Perceiving Perspective is a short cassette made by composers Bartosz Dziadosz and Mikel Lauki, who come from the very technical world of drone and glitch. It sets out like an essay, with an “Introduction”, two long tracks, and then “The Last Letters” to finish the statement. Nevertheless, PP feels, for this listener at least, less like a structured argument and more like a word game, putting sounds into play and creating a sort of web where everything is related. The cassette is perhaps the perfect medium for this: not only is it easily divided into two parts, it also has a playful mechanical potential that has no parallel in the digital world. Press stop –click– open the lid –click– pull the thing out, watch its reels loosen up, turn it around, push it back in –click– close the lid –click– press play –click– and listen not only to the music, but the machine buzzing with sounds.
Maybe this is the nature of ‘perceiving perspective’, to listen to the cassette not as a simple container of music worthy only of being ignored but as part of the process itself, as part of the soft drones and piano chords of the “Introduction” or the experimental-and-yet-pleasingly-harmonious electronic bits of “The Last Letters”, producing them as well as its own kind of ambient. The earthiness of touching the thing, of listening to the very subtle distortions of an aging mechanism (which could be brand new, but still plays differently than your average computer and so on) becomes a sort of exercise in consciousness, of perceiving how things are being perceived. The slow, quiet tone of the album aids in establishing a meditative mood of letting your mind flow along the sounds it finds, tranquilly playing with them while retaining the harmless tension of knowing you’ll need to walk to the player to ‘interrupt’ the music eventually. All those clicks, maybe annoying at first, end up being the way in which you participate in the production of these often minimal, ambient-like drones.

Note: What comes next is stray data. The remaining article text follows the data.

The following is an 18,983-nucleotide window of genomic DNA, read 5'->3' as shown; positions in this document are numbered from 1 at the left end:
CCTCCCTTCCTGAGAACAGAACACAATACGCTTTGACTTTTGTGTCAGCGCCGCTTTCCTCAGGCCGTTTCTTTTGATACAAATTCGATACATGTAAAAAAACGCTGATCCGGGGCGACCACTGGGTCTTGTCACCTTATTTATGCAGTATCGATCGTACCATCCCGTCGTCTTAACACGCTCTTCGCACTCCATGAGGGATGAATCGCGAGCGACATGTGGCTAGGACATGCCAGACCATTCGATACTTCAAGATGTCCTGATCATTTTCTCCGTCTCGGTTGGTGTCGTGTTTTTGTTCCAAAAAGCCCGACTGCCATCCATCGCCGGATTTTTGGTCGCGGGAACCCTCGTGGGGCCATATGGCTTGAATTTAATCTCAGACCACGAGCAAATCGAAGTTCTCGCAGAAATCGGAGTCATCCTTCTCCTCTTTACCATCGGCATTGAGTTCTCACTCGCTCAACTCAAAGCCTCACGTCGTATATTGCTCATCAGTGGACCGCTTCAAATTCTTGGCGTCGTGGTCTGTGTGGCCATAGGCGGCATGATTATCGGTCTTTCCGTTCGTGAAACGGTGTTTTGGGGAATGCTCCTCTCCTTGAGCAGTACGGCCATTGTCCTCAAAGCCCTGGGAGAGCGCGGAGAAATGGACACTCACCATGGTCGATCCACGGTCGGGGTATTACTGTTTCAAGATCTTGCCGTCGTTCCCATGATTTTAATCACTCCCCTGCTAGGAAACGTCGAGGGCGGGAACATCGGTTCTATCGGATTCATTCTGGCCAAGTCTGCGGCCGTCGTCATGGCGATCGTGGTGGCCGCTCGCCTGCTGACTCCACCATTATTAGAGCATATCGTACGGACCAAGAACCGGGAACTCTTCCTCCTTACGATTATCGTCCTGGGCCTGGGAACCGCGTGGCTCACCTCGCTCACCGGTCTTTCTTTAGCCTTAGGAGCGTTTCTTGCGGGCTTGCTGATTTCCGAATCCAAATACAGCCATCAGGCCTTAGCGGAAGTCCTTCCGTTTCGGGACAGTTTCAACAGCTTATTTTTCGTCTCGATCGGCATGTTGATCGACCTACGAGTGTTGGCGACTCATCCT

The collaboration expands, and what could be more uncanny in this age of shuffling and endless adventures in playlists than realizing you’re completely in control and in a way deciding how the music develops? It is easier, after all, to play things backwards in a cassette, and not only in terms of playing side B first. By setting up the terms of a game, Pleq and Lauki invite the listener to play, to modify the way the music is listened to, to realize we’re in this together, creating all kinds of meanings with every move we decide to make, from pressing Fast Forward with a very audible, noisy result, to just sitting down and listening to the music like a linear narrative. Don’t worry, though, almost every way you decide to play will sound really great – these two composers have already taken care of that for us. It’s just a matter of going with it and enjoying these turns of consciousness. (David Murrieta)
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